Although the chance is remote, raw honey may also contain minute quantities of Clostridium botulinum spores so should not be fed to children under one year of age. Raw honey is OK for older children and adults.
Honey comes in several forms in the retail market and all with somewhat different storage characteristics:
WHOLE-COMB: This is the bee product straight from the hive. It is the most unprocessed form of honey, being large pieces of waxy comb floating in raw honey. The comb itself will contain many unopened honey cells.
RAW: This is unheated honey that has been removed from the comb. It may contain bits of wax and other small particles.
FILTERED: This is raw honey that has been warmed slightly to make it easier to filter out small particles and impurities. Other than being somewhat cleaner than raw honey it is essentially the same. Most of the trace amounts of nutrients remain intact.
LIQUID/PURE: This is honey that has been heated to higher temperatures to allow for easier filtering and to kill any microorganisms. Usually lighter in color, this form is milder in flavor, resists crystallization and generally clearer. It stores the best of the various forms of honey. Much of the trace amounts of vitamins, however, are lost.
SPUN, CRYSTALLIZED or CREAMED: This honey has had some of its moisture content removed to make a creamy spread. It is the most processed form of honey. It keeps quite well. Also, available in various flavors.
Much of the honey sold in supermarkets has been blended from a variety of different honeys and some may have even had other sweeteners added as well. Like anything involving humans, buying honey can be a tricky business. It pays to deal with individuals and brands you know you can trust. In the United States, you should buy products labeled U.S. GRADE A or U.S. FANCY if buying in retail outlets. However, be aware there are no federal labeling laws governing the sale of honey, so only honey labeled pure is entirely honey and not blended with other sweeteners. Honey grading is a matter of voluntary compliance which means some producers may be lax in their practices. Some may also use words like “organic”, “raw”, “uncooked” and “unfiltered” on their labels, possibly to mislead. Fortunately, most honey producers are quite honest in their product labeling so if you’re not certain of who to deal with, it is worthwhile to ask around to find out who produces a good product.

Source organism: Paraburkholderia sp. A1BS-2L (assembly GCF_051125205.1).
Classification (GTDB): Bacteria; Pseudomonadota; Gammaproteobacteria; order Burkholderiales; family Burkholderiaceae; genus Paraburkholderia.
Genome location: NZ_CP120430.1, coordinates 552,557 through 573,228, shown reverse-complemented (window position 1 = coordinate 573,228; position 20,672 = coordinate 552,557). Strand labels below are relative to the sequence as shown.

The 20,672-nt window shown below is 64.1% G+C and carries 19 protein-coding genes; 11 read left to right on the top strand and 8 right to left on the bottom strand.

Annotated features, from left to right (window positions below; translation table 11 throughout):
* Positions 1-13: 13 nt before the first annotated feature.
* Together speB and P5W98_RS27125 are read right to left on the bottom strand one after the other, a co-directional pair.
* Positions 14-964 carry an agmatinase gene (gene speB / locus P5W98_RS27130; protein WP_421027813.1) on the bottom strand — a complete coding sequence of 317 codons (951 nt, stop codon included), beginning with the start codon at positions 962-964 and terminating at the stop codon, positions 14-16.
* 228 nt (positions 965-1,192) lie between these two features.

Honey may also contain trace amounts of drugs used in treating various bee ailments, including antibiotics. If this is a concern to you, then it would be wise to investigate with your local honey producer what they may have used.